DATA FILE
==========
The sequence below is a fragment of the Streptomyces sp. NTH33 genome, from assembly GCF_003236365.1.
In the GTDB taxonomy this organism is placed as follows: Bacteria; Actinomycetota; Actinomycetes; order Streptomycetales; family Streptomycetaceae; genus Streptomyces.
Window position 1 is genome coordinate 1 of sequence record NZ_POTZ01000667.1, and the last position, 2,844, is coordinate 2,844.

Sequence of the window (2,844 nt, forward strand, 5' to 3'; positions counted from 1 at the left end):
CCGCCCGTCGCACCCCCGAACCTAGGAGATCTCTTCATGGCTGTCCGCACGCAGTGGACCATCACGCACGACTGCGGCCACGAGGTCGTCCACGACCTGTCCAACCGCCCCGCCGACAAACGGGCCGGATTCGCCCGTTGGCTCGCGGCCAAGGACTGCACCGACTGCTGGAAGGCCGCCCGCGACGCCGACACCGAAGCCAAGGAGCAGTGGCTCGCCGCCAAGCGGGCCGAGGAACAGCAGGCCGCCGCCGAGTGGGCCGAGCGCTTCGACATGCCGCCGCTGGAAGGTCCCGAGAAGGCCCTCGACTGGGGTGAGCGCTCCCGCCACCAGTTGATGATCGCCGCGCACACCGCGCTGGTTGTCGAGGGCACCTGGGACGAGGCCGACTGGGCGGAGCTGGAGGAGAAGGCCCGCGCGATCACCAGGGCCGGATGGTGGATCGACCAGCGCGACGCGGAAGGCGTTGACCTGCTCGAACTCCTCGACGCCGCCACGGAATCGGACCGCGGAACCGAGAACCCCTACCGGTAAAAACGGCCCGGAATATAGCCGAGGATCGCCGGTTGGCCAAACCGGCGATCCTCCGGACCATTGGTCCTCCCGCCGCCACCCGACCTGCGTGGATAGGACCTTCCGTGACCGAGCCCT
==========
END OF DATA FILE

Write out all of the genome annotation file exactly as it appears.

The sequence below is a fragment of the Streptomyces sp. NTH33 genome, from assembly GCF_003236365.1.
In the GTDB taxonomy this organism is placed as follows: Bacteria; Actinomycetota; Actinomycetes; order Streptomycetales; family Streptomycetaceae; genus Streptomyces.
Window position 1 is genome coordinate 1 of sequence record NZ_POTZ01000667.1, and the last position, 2,844, is coordinate 2,844.

Sequence of the window (2,844 nt, forward strand, 5' to 3'; positions counted from 1 at the left end):
CCGCCCGTCGCACCCCCGAACCTAGGAGATCTCTTCATGGCTGTCCGCACGCAGTGGACCATCACGCACGACTGCGGCCACGAGGTCGTCCACGACCTGTCCAACCGCCCCGCCGACAAACGGGCCGGATTCGCCCGTTGGCTCGCGGCCAAGGACTGCACCGACTGCTGGAAGGCCGCCCGCGACGCCGACACCGAAGCCAAGGAGCAGTGGCTCGCCGCCAAGCGGGCCGAGGAACAGCAGGCCGCCGCCGAGTGGGCCGAGCGCTTCGACATGCCGCCGCTGGAAGGTCCCGAGAAGGCCCTCGACTGGGGTGAGCGCTCCCGCCACCAGTTGATGATCGCCGCGCACACCGCGCTGGTTGTCGAGGGCACCTGGGACGAGGCCGACTGGGCGGAGCTGGAGGAGAAGGCCCGCGCGATCACCAGGGCCGGATGGTGGATCGACCAGCGCGACGCGGAAGGCGTTGACCTGCTCGAACTCCTCGACGCCGCCACGGAATCGGACCGCGGAACCGAGAACCCCTACCGGTAAAAACGGCCCGGAATATAGCCGAGGATCGCCGGTTGGCCAAACCGGCGATCCTCCGGACCATTGGTCCTCCCGCCGCCACCCGACCTGCGTGGATAGGACCTTCCGTGACCGAGCCCT